Indra joined the Premier Skills training for coach educators in 2017-2019. He has use the Premier Skills training materials in his community and at a university.

Gilberts Mikhael also has been promoting female participation in football in Kupang, East Nusa Tenggara. As a sports teacher, he saw that there is a lot of potential for female football players. With the grant money from Premier Skills, he trained 24 female participants from Universitas Kristen Artha Wacana and two women from Bali to become community coaches.

“The training ran for three days and it was such a success. We got a lot of support from different communities in the province as well, from the local government to other sports organisations,” said Gilberts. He believes that this programme can help reduce gender issues in East Nusa Tenggara. “What makes the project successful is the collaboration between different organisations and communities.”

Gilberts also wants to use his Premier Skills training to educate female coaches about general health and about how they can challenge negative attitudes towards women and girls in football. “First of all, Premier Skills made me feel like I am more than a sports teacher. Second of all, this project really has brought a positive impact to the community, including the growth in women coaches,” explained Gilberts.

Deliana Iman Dwi Gita or also known as Adel was the only female PSCE in her training group. She also works as a referee at Piala Pertiwi Nasional. She is demonstrating to those around her that there are many ways women can take part in the football ecosystem.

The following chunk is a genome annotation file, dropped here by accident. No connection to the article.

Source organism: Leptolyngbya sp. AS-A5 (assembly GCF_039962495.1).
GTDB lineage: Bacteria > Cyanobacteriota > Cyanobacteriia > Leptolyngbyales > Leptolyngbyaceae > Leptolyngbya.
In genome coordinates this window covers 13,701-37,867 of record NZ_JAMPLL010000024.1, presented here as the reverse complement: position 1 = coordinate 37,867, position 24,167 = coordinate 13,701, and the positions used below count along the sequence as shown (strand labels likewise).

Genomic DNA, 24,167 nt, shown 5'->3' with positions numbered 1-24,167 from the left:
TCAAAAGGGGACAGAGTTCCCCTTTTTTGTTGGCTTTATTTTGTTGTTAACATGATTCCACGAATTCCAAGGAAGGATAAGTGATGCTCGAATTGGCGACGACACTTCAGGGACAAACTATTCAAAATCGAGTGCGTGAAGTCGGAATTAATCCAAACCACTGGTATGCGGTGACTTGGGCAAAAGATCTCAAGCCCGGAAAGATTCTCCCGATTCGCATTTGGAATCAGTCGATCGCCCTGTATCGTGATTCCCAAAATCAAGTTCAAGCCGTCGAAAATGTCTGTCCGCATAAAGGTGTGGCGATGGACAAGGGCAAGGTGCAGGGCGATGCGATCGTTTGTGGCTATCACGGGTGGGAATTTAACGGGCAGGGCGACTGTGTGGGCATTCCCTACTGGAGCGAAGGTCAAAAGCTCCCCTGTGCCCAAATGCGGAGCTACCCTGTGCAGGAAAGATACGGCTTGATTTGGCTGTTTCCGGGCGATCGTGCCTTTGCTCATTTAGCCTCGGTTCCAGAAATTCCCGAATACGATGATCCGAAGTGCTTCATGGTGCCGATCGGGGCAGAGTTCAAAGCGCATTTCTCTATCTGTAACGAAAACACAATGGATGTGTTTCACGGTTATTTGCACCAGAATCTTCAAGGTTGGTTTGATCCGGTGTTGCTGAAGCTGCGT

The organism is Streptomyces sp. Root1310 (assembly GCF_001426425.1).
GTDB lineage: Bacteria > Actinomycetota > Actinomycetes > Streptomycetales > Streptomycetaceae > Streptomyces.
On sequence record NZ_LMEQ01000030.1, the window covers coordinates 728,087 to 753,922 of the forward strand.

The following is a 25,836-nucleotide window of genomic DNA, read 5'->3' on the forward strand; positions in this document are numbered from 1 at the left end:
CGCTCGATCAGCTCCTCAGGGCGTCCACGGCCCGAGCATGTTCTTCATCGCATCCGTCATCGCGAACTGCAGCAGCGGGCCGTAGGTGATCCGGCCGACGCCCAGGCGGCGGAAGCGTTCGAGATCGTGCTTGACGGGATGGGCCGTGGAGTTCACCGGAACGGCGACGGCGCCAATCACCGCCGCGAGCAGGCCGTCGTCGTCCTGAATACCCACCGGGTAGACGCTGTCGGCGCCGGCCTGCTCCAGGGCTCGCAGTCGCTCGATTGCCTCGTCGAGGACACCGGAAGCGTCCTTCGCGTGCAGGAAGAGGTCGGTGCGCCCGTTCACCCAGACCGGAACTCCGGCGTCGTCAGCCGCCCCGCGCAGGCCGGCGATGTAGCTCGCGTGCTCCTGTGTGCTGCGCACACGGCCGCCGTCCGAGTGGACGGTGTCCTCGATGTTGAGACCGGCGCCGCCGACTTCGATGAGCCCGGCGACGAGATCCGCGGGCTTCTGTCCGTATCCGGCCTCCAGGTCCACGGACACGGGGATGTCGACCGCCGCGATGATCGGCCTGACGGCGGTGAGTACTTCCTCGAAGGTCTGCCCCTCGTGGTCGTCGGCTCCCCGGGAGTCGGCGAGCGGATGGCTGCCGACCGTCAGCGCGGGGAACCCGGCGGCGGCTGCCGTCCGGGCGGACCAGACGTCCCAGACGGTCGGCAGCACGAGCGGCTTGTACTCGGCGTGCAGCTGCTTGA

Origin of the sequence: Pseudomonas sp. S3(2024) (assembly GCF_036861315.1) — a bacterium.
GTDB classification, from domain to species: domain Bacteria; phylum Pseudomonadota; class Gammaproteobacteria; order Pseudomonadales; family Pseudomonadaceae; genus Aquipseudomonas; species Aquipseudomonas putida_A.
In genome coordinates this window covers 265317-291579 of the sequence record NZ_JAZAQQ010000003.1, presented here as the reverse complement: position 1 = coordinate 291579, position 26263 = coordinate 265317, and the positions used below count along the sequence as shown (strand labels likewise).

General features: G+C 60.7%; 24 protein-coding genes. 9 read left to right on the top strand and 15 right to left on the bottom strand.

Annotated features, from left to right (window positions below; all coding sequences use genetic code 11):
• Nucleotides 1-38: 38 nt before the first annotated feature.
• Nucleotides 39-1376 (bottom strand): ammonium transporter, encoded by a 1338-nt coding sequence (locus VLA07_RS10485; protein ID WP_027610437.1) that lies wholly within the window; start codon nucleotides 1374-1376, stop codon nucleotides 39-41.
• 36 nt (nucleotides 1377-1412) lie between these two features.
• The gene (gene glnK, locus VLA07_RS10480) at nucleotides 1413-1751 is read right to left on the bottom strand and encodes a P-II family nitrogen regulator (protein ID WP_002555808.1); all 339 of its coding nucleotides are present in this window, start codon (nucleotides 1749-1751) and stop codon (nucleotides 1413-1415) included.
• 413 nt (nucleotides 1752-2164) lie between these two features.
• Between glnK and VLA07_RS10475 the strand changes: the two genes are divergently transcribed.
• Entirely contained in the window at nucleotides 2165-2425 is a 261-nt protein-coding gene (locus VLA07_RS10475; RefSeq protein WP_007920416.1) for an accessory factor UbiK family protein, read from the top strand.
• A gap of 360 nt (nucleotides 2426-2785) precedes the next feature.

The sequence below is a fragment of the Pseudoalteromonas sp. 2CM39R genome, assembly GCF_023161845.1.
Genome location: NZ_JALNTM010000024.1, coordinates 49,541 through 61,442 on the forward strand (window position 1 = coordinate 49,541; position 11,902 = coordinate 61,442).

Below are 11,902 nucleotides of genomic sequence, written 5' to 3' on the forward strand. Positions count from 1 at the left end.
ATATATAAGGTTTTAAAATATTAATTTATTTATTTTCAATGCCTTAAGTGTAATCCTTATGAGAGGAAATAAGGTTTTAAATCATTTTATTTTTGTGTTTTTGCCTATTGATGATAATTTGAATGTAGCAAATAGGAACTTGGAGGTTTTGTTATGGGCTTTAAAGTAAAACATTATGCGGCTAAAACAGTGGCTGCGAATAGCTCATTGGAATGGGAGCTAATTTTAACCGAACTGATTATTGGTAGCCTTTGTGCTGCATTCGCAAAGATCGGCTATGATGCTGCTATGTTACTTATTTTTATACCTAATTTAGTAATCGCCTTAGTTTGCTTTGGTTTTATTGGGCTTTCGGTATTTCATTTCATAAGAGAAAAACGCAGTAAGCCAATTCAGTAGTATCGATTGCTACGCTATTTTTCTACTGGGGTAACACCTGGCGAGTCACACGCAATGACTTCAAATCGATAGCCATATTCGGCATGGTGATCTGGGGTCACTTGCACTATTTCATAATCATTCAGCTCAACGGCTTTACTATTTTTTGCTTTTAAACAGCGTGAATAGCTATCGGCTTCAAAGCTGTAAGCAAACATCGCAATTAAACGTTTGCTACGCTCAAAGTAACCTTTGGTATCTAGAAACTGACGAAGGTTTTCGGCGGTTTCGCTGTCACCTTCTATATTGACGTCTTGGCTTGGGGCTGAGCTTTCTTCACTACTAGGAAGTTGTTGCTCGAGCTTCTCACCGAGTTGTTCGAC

During the Premier Skills programmes, she delivered two community coaching trainings, in Lembang and in Bali. She supported Hanu and Indra in delivering sessions on gender at their Social Action Projects. “Since covid, women’s football in Indonesia is on a rise. There are more football events for women, and more accepting parents, which boost their confidence when playing,” said Adel.

Adel is very positive about the Premier Skills training she received.

“Meeting the coaches from the United Kingdom also helped with my confidence,” commented Adel.

Adel will use the skills and activities she learned from Premier Skills for more training in the future. “I believe Premier Skills can also be used for other sports. The method that we were taught is about more than football.” She hopes that more female football players can feel confident about their skills and receive the support they deserve.

Premier Skills Coach Educators in action
Helping Get Young People Off the Streets

Premier Skills has delivered training to coaches who work with vulnerable young people, many of whom live on the street. This training is designed to help coaches support young people by developing life skills and building confidence. The materials support coaches who are working to build social skills in the players they work with and also to help them gain self-respect, connect with people in their communities, and improve their livelihoods.

Hanu explained the impact of using Premier Skills activities and resources with street children and young people with problems with drugs. He told us that by bringing a programme from the UK and making time to train these children, they feel seen. “It is more than about football, we learn so much about how to use football to help with socio-cultural issues,” commented Hanu.

“The impact of Premier Skills can really be felt in the community, especially for the street children,” said Adel. She explains that through gestures as simple as wearing a Premier Skills t-shirt, the young people feel encouraged and supported. “When they are happy with football, they let go of their negative habits. Our programmes help fill these kids' time with something positive.”

Premier Skills in Indonesia has promoted the idea that football coaching is not only about developing professional players and winning all the games, “they learned how to find joy in football and use it towards something positive,” explained Adel.


Wednesday, 4 October, 2023 - 14:28